Well, there have been some sightings. It’s not even spring and a couple of people have approached me recently saying those cryptic words.

“I think I saw them in my back yard.”

“Saw who?” I ask, even though I know.

“Your bunnies.” Then they proceed to describe them in great detail.

“Yep, it sounds like them,” I say in reply. “Flippy and Floppy.”

Flippy and Floppy are my resident bunnies who were born under my peony bush eight years ago this upcoming May. It’s hard to believe that they’ve lived in my yard for that long. Others question their longevity, but I know it’s still them. For one thing, the way they each run is unique. When Flippy runs he leans a little to the right. When Floppy runs, he leans a little to the left. Their tipsy gait makes it easy to identify which is which.

My extremely unscientific theory is that they are mirror twins. This explains why they do things oppositely, as if they’re looking into the mirror and seeing their reflection.

The fact that they have been outside their winter home recently is not surprising with the spring-like temperatures. I heard honking geese again this week and saw them flying overheard in a northerly direction. I think that one even waved at me, but that could be my imagination.

I also heard a woodpecker for the first time in a long time. I didn’t see him, but he just might be my pileated woodpecker returning after a two-year hiatus. He’s large, like Woody the Woodpecker. When he drills for insects he makes sounds like baseballs slamming against the tree. He’s never accused of being a delicate eater.

All that activity brings the bunnies out. Then they do what they do best. They travel to other yards. They have traveling in their bunny bones. It’s okay with me if they leave for a while because they always find their way back home. That’s an important trait for all species. To find our way home.

In life, sometimes we people forget how to go back home. Sometimes we forget where home is. Long after a physical home is gone, the feeling of home remains. The memories. The laughter. The serious times. The arguments. The reconciling. The forgiveness. The lessons learned. Fun ones. Hard ones. Ones that last a lifetime. The new days that shine like hope in a brand new morning light because we have known home. Even if we can no longer physically return home, we carry home in our hearts.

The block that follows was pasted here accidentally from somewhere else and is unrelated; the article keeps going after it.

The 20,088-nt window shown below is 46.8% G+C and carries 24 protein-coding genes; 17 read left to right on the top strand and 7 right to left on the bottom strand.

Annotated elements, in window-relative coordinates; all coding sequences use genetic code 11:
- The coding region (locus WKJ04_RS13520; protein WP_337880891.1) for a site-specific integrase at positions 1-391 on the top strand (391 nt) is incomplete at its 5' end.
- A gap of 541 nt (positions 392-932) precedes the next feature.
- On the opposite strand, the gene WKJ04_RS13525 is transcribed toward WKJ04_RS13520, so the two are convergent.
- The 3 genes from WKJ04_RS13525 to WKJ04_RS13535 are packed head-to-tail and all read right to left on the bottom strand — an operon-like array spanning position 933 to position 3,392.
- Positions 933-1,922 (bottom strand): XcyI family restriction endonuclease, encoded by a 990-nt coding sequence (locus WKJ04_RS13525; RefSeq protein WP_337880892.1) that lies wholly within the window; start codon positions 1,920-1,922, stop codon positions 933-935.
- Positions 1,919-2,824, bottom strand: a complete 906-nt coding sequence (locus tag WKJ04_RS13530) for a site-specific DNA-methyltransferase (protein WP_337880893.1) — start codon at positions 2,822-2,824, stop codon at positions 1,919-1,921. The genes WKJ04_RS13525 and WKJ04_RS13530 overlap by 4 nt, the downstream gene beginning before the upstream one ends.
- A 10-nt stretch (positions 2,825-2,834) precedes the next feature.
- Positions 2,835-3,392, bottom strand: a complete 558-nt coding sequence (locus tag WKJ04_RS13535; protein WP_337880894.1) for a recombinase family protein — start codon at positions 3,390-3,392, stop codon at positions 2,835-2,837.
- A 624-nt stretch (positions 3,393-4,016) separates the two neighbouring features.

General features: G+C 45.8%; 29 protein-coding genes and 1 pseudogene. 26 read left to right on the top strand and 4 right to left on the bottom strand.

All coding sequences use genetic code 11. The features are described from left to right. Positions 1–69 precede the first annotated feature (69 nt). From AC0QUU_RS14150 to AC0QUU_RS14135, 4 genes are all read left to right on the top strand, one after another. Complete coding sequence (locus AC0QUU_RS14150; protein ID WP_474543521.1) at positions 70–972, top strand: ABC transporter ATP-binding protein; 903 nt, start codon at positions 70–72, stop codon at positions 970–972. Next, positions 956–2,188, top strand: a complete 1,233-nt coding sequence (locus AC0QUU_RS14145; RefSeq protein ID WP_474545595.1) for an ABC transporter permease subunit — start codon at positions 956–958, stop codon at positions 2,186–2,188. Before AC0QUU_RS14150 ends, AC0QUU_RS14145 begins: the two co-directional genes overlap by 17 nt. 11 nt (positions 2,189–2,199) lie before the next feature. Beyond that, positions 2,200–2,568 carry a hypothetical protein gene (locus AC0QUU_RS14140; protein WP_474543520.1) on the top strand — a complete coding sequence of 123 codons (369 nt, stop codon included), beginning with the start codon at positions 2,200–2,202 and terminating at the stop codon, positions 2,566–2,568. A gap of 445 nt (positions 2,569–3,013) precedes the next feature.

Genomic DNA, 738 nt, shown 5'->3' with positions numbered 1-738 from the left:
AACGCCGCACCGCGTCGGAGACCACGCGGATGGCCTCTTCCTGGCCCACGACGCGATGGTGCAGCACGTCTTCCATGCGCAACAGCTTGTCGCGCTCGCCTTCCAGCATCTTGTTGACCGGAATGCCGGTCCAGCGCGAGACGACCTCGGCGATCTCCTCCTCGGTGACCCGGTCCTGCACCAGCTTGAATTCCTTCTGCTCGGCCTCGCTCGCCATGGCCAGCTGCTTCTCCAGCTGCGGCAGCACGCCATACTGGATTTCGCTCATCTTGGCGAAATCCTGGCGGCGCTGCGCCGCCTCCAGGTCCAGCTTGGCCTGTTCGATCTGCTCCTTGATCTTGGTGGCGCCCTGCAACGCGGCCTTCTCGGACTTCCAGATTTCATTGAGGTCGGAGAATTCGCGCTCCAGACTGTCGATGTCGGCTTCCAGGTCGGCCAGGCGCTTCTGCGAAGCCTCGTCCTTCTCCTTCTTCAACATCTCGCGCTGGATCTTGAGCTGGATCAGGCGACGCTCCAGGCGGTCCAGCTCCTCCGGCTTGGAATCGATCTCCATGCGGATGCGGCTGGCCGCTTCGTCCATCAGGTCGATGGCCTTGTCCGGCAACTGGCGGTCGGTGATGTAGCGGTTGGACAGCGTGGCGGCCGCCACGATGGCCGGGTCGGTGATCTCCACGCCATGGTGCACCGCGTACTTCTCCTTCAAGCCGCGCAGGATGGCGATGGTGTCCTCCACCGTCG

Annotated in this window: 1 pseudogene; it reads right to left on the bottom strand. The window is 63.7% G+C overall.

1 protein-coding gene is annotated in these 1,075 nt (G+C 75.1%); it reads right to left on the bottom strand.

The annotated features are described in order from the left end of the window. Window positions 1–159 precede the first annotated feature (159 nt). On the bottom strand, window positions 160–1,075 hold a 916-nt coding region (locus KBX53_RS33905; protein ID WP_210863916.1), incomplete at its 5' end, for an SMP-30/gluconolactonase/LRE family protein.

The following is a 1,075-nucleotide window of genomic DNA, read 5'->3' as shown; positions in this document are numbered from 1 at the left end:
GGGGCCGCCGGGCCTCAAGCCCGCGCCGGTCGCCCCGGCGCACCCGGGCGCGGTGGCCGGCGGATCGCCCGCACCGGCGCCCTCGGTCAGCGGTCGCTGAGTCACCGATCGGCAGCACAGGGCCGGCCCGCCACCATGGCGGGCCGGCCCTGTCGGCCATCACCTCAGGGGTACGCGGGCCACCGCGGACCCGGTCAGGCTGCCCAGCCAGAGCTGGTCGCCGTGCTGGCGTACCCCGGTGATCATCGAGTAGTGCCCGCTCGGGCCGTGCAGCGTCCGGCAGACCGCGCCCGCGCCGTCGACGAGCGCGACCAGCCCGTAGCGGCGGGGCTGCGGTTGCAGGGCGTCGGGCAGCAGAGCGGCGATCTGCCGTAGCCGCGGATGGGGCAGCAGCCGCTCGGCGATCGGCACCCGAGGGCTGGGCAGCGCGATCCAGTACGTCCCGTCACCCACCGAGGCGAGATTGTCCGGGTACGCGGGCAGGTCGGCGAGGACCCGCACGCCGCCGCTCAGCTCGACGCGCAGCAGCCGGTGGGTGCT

Some people don’t have many good memories of home but learn to create home with new people. With friends and co-workers. With their spouses, their children, their grandchildren. Others are still trying to find their way home. Like geese with no sense of direction, they fly around, never finding a place to land. But there is a place where we can all find our true home. It’s not a place, but a person.

In John 14, one of the disciples asks Jesus, “Lord, how is it that you will manifest yourself to us and not to the world?” (verse 22).

In John 14:23 Jesus replied, "Anyone who loves me will obey my teaching. My Father will love them, and We will come to them and make Our home with them."

Jesus, always the patient teacher, is describing the relationship between the ones who love him, and also the Father and their relationship. This is before Pentecost, so the Holy Spirit does not yet dwell within them, but later Jesus promises to send his Comforter. He says it’s good that he’ll be leaving so that the Comforter can come.

Jesus is describing a new home with his followers. One that is not made of construction material with a street address and receives mail delivery. No, this home is more than that. In this home his family follows him. They live in obedience and love. They go and tell the world about Jesus. And as they do, they take their home with them.

We are called to do the same. To make our home with our Lord and then to go and share our home with others. Like Flippy and Floppy, we put on our traveling shoes, always knowing where we come from and where we will return.

Kathy Yoder is a devotional writer. She may be reached at kathyyoder4@gmail.com.


Load comments